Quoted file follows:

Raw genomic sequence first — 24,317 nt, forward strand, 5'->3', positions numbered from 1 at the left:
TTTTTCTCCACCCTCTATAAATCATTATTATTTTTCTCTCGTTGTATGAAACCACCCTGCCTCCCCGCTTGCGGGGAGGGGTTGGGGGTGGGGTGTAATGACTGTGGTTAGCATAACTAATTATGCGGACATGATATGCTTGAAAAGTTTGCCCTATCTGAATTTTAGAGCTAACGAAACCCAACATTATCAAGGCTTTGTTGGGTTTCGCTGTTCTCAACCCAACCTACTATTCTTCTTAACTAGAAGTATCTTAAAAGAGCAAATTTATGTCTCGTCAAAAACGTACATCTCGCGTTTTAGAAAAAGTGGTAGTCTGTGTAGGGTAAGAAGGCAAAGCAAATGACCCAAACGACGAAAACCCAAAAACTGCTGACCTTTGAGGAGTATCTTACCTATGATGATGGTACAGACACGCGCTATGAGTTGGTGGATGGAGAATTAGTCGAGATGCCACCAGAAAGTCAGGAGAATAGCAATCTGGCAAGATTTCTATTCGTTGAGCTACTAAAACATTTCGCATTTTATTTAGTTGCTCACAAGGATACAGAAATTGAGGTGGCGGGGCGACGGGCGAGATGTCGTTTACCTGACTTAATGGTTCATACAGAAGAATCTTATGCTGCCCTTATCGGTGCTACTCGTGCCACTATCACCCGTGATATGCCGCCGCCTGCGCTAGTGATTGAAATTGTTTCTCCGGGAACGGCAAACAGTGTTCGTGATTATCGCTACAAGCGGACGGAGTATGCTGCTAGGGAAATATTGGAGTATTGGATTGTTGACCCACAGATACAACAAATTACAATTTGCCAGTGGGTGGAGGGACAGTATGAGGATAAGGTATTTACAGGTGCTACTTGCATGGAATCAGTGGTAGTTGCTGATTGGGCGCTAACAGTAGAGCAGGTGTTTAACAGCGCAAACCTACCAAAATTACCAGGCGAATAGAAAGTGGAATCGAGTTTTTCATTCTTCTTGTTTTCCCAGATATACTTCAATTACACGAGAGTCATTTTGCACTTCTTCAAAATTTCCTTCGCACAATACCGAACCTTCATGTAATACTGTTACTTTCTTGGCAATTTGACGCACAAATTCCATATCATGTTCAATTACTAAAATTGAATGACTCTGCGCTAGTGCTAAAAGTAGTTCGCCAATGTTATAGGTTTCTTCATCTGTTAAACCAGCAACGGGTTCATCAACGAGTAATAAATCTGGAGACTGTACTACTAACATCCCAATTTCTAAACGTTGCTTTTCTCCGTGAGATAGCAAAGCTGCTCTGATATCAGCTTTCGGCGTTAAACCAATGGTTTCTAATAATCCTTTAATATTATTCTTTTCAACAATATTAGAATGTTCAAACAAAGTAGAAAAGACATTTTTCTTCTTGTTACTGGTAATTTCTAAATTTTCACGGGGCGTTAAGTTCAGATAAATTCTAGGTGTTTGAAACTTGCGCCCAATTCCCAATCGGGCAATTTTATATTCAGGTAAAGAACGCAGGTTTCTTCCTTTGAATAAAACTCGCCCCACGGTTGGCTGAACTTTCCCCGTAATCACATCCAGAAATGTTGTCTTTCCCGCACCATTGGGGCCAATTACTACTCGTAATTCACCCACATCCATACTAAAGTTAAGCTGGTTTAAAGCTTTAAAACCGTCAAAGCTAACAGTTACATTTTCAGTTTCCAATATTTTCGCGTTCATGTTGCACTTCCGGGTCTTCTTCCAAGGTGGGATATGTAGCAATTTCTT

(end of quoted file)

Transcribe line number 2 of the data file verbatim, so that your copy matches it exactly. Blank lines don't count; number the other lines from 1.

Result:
TTTTTCTCCACCCTCTATAAATCATTATTATTTTTCTCTCGTTGTATGAAACCACCCTGCCTCCCCGCTTGCGGGGAGGGGTTGGGGGTGGGGTGTAATGACTGTGGTTAGCATAACTAATTATGCGGACATGATATGCTTGAAAAGTTTGCCCTATCTGAATTTTAGAGCTAACGAAACCCAACATTATCAAGGCTTTGTTGGGTTTCGCTGTTCTCAACCCAACCTACTATTCTTCTTAACTAGAAGTATCTTAAAAGAGCAAATTTATGTCTCGTCAAAAACGTACATCTCGCGTTTTAGAAAAAGTGGTAGTCTGTGTAGGGTAAGAAGGCAAAGCAAATGACCCAAACGACGAAAACCCAAAAACTGCTGACCTTTGAGGAGTATCTTACCTATGATGATGGTACAGACACGCGCTATGAGTTGGTGGATGGAGAATTAGTCGAGATGCCACCAGAAAGTCAGGAGAATAGCAATCTGGCAAGATTTCTATTCGTTGAGCTACTAAAACATTTCGCATTTTATTTAGTTGCTCACAAGGATACAGAAATTGAGGTGGCGGGGCGACGGGCGAGATGTCGTTTACCTGACTTAATGGTTCATACAGAAGAATCTTATGCTGCCCTTATCGGTGCTACTCGTGCCACTATCACCCGTGATATGCCGCCGCCTGCGCTAGTGATTGAAATTGTTTCTCCGGGAACGGCAAACAGTGTTCGTGATTATCGCTACAAGCGGACGGAGTATGCTGCTAGGGAAATATTGGAGTATTGGATTGTTGACCCACAGATACAACAAATTACAATTTGCCAGTGGGTGGAGGGACAGTATGAGGATAAGGTATTTACAGGTGCTACTTGCATGGAATCAGTGGTAGTTGCTGATTGGGCGCTAACAGTAGAGCAGGTGTTTAACAGCGCAAACCTACCAAAATTACCAGGCGAATAGAAAGTGGAATCGAGTTTTTCATTCTTCTTGTTTTCCCAGATATACTTCAATTACACGAGAGTCATTTTGCACTTCTTCAAAATTTCCTTCGCACAATACCGAACCTTCATGTAATACTGTTACTTTCTTGGCAATTTGACGCACAAATTCCATATCATGTTCAATTACTAAAATTGAATGACTCTGCGCTAGTGCTAAAAGTAGTTCGCCAATGTTATAGGTTTCTTCATCTGTTAAACCAGCAACGGGTTCATCAACGAGTAATAAATCTGGAGACTGTACTACTAACATCCCAATTTCTAAACGTTGCTTTTCTCCGTGAGATAGCAAAGCTGCTCTGATATCAGCTTTCGGCGTTAAACCAATGGTTTCTAATAATCCTTTAATATTATTCTTTTCAACAATATTAGAATGTTCAAACAAAGTAGAAAAGACATTTTTCTTCTTGTTACTGGTAATTTCTAAATTTTCACGGGGCGTTAAGTTCAGATAAATTCTAGGTGTTTGAAACTTGCGCCCAATTCCCAATCGGGCAATTTTATATTCAGGTAAAGAACGCAGGTTTCTTCCTTTGAATAAAACTCGCCCCACGGTTGGCTGAACTTTCCCCGTAATCACATCCAGAAATGTTGTCTTTCCCGCACCATTGGGGCCAATTACTACTCGTAATTCACCCACATCCATACTAAAGTTAAGCTGGTTTAAAGCTTTAAAACCGTCAAAGCTAACAGTTACATTTTCAGTTTCCAATATTTTCGCGTTCATGTTGCACTTCCGGGTCTTCTTCCAAGGTGGGATATGTAGCAATTTCTT